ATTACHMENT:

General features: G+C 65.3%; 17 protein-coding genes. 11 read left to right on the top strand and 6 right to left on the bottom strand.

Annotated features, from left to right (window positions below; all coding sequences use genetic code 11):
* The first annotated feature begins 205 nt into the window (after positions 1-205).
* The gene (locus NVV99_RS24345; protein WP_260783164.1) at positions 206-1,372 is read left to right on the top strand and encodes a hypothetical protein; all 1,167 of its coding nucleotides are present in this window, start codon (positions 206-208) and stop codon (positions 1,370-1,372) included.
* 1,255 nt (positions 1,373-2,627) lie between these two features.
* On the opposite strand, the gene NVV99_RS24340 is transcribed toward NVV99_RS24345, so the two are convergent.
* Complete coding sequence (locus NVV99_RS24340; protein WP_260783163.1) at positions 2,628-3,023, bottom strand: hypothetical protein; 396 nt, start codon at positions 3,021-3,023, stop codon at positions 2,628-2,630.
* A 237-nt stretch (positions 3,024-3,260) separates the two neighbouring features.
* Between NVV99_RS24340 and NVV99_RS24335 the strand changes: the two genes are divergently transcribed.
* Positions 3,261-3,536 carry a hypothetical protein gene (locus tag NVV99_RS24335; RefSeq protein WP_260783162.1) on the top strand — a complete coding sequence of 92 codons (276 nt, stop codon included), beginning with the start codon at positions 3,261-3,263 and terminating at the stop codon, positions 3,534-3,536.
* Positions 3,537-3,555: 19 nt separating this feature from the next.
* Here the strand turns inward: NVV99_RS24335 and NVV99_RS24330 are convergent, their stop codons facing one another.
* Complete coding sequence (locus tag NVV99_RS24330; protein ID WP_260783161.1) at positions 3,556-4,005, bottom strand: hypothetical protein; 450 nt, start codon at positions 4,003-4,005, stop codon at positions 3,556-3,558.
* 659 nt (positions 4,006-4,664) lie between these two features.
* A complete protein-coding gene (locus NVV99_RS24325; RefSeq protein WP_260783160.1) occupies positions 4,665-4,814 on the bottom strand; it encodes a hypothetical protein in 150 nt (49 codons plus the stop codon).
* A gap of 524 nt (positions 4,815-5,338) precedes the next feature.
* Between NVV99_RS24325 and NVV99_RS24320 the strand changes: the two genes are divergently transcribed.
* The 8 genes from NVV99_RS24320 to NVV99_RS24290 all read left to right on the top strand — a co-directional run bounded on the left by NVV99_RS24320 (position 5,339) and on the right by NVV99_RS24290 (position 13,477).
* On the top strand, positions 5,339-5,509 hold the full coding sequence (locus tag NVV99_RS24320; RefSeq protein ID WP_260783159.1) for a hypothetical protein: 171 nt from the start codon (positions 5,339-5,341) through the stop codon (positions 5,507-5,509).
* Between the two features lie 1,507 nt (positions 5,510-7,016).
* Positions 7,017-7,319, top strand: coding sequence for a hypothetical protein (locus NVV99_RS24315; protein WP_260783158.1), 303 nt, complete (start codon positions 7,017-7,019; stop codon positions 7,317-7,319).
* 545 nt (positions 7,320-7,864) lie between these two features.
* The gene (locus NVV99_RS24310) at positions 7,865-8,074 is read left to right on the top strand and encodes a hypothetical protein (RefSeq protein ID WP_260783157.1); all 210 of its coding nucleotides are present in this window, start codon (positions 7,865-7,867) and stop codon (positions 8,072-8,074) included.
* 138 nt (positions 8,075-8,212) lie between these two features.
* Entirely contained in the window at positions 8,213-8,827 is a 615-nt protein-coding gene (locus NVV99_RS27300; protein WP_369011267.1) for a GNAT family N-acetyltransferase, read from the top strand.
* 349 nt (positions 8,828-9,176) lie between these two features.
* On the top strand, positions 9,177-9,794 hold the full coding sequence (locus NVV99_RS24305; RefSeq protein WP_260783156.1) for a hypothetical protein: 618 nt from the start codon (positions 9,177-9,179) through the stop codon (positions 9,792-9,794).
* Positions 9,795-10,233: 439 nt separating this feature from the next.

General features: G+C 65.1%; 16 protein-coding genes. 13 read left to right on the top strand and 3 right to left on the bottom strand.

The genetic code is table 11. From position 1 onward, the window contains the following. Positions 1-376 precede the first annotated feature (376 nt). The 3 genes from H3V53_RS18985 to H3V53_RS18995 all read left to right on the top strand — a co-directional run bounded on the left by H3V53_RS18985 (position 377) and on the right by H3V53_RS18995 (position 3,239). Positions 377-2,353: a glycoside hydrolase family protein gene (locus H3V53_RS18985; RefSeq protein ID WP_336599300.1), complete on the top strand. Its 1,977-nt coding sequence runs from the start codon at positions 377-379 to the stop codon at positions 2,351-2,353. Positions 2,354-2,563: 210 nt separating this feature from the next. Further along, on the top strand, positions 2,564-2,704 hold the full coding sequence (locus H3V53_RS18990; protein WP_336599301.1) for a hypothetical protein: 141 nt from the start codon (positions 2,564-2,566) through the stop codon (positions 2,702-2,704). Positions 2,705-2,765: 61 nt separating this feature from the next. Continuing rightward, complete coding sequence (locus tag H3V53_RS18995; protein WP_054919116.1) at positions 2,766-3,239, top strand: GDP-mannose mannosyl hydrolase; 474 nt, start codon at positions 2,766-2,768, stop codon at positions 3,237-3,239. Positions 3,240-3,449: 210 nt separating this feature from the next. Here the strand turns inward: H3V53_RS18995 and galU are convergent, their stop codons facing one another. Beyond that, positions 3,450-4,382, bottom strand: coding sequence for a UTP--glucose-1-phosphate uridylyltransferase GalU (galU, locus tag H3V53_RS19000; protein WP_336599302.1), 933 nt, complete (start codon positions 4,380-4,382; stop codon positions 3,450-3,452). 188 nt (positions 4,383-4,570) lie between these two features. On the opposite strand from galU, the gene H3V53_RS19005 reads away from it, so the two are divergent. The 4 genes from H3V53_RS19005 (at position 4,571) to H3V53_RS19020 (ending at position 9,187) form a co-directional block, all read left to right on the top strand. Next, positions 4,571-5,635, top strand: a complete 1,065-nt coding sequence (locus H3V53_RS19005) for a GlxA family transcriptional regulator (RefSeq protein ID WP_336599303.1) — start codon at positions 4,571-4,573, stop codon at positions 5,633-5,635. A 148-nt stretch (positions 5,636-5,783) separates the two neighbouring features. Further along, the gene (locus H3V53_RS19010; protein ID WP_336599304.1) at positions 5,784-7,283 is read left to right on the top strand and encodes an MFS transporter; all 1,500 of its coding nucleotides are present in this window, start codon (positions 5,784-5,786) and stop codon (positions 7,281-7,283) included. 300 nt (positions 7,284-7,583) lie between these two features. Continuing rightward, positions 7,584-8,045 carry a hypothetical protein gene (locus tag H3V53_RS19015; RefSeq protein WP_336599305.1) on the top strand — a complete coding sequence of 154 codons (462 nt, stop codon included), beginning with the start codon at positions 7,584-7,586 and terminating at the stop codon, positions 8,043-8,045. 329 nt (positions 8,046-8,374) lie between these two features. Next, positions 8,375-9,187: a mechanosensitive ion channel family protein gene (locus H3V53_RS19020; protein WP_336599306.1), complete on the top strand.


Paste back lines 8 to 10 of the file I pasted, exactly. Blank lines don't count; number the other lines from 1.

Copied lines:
* A 237-nt stretch (positions 3,024-3,260) separates the two neighbouring features.
* Between NVV99_RS24340 and NVV99_RS24335 the strand changes: the two genes are divergently transcribed.
* Positions 3,261-3,536 carry a hypothetical protein gene (locus tag NVV99_RS24335; RefSeq protein WP_260783162.1) on the top strand — a complete coding sequence of 92 codons (276 nt, stop codon included), beginning with the start codon at positions 3,261-3,263 and terminating at the stop codon, positions 3,534-3,536.